The 2016 First-Year Summer Reading Book is Outcasts United, by Warren St. John.
Outcasts United is the story of a refugee soccer team, their coach Luma Mufleh and a small southern town turned upside down by the process of refugee resettlement. Information about the book, and about the soccer team, the Fugees, can be found online.
Clarkston, Ga., was a typical Southern town until it was designated a refugee settlement center in the 1990s, becoming the first American home for scores of families in flight from the world's war zones - from Liberia and Sudan to Iraq and Afghanistan. Suddenly Clarkston's streets were filled with women wearing the hijab, the smells of cumin and curry, and kids of all colors playing soccer in any open space they could find. The town also became home to Luma Mufleh, an American-educated Jordanian woman who founded a youth soccer team to unify Clarkston's refugee children and keep them off the streets. These kids named themselves the Fugees.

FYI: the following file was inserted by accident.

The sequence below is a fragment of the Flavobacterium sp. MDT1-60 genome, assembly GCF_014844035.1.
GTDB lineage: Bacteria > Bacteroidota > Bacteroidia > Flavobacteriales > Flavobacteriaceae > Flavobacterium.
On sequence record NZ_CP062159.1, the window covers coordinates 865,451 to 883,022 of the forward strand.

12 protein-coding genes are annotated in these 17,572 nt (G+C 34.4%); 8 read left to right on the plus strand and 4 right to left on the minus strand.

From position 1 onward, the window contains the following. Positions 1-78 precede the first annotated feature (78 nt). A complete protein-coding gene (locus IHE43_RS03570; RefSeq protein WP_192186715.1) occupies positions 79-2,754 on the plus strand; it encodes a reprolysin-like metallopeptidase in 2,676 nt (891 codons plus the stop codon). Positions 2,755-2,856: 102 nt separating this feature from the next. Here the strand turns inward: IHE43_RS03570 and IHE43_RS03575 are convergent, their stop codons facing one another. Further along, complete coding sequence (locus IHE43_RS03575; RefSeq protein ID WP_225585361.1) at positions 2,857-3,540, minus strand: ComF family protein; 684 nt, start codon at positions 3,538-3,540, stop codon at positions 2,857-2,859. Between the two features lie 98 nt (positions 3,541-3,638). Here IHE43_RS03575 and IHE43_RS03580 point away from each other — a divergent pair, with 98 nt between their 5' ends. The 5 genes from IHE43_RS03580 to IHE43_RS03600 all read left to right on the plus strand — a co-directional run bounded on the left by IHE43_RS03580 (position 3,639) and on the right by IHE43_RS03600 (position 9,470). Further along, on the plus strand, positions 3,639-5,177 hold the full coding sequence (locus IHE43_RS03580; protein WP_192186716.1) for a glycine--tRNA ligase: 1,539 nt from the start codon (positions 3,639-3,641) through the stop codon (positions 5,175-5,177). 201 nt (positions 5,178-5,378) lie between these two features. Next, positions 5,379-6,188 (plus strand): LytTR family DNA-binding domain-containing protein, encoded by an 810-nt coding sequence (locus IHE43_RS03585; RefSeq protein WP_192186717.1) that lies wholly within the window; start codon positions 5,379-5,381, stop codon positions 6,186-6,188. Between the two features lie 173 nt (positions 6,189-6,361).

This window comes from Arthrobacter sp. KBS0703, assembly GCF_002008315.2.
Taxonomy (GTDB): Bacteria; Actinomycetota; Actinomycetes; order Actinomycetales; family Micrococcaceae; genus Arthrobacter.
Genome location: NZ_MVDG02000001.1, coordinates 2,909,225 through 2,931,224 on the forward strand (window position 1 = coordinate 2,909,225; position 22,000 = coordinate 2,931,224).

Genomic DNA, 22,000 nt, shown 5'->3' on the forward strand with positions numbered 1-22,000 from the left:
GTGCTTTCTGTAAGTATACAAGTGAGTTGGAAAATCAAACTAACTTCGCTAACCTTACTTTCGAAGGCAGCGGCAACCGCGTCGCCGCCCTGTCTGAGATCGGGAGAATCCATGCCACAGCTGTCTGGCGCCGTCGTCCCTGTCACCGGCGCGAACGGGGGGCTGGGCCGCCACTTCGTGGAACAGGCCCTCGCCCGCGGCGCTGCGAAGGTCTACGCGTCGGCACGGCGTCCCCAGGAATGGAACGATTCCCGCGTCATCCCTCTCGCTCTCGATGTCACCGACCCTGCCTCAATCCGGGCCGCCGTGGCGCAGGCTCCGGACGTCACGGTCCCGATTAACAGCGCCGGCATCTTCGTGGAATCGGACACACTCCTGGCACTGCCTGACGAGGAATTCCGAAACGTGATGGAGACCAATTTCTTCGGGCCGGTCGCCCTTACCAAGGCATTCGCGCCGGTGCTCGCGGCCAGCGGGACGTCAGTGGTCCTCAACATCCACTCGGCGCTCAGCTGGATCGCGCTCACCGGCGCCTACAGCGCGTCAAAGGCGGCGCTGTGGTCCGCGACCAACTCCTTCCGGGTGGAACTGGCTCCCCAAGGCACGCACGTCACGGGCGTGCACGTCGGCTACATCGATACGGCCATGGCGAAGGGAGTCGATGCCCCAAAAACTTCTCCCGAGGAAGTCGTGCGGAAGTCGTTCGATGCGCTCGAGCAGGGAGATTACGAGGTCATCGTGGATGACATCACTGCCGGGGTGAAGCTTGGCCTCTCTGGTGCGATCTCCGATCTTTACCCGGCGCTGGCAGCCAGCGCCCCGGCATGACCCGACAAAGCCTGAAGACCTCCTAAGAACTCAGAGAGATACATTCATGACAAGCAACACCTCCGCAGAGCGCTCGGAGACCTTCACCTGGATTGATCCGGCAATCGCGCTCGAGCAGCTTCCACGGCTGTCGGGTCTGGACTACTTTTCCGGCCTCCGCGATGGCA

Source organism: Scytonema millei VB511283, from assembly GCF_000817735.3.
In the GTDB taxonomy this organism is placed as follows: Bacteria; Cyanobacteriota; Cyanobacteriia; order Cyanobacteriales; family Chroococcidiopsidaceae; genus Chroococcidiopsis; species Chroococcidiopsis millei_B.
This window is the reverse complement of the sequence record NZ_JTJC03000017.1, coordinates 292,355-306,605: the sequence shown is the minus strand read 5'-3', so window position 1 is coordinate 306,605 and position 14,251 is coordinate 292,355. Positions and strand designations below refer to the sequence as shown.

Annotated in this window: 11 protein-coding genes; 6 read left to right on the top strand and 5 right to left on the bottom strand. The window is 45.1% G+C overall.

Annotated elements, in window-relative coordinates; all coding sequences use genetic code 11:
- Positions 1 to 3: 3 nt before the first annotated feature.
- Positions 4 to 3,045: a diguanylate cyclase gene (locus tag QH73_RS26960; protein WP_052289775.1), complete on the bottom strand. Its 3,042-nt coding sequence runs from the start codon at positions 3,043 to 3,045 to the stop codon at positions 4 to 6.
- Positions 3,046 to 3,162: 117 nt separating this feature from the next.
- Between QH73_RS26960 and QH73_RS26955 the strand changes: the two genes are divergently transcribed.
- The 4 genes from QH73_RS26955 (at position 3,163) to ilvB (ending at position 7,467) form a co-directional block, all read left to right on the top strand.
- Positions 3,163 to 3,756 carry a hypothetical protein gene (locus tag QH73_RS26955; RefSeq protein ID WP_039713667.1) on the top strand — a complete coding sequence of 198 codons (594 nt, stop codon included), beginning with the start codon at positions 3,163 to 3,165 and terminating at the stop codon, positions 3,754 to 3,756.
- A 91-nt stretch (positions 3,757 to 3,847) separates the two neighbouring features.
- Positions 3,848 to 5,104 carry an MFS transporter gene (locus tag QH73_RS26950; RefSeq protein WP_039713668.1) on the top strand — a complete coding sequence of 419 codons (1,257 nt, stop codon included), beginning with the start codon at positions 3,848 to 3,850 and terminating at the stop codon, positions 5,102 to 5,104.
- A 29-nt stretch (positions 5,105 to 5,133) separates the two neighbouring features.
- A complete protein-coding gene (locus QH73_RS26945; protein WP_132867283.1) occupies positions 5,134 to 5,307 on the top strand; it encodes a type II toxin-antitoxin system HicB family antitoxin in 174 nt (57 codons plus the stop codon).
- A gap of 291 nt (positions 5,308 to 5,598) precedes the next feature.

Set against the backdrop of an American town that without its consent had become a vast social experiment, Outcasts United follows a pivotal season in the life of the Fugees and their charismatic coach. St. John documents the lives of a diverse group of young people as they miraculously coalesce into a band of brothers, while also drawing a fascinating portrait of a fading American town struggling to accommodate its new arrivals. At the center of the story is fiery Coach Luma, who relentlessly drives her players to success on the soccer field while holding together their lives - and the lives of their families - in the face of a series of daunting challenges.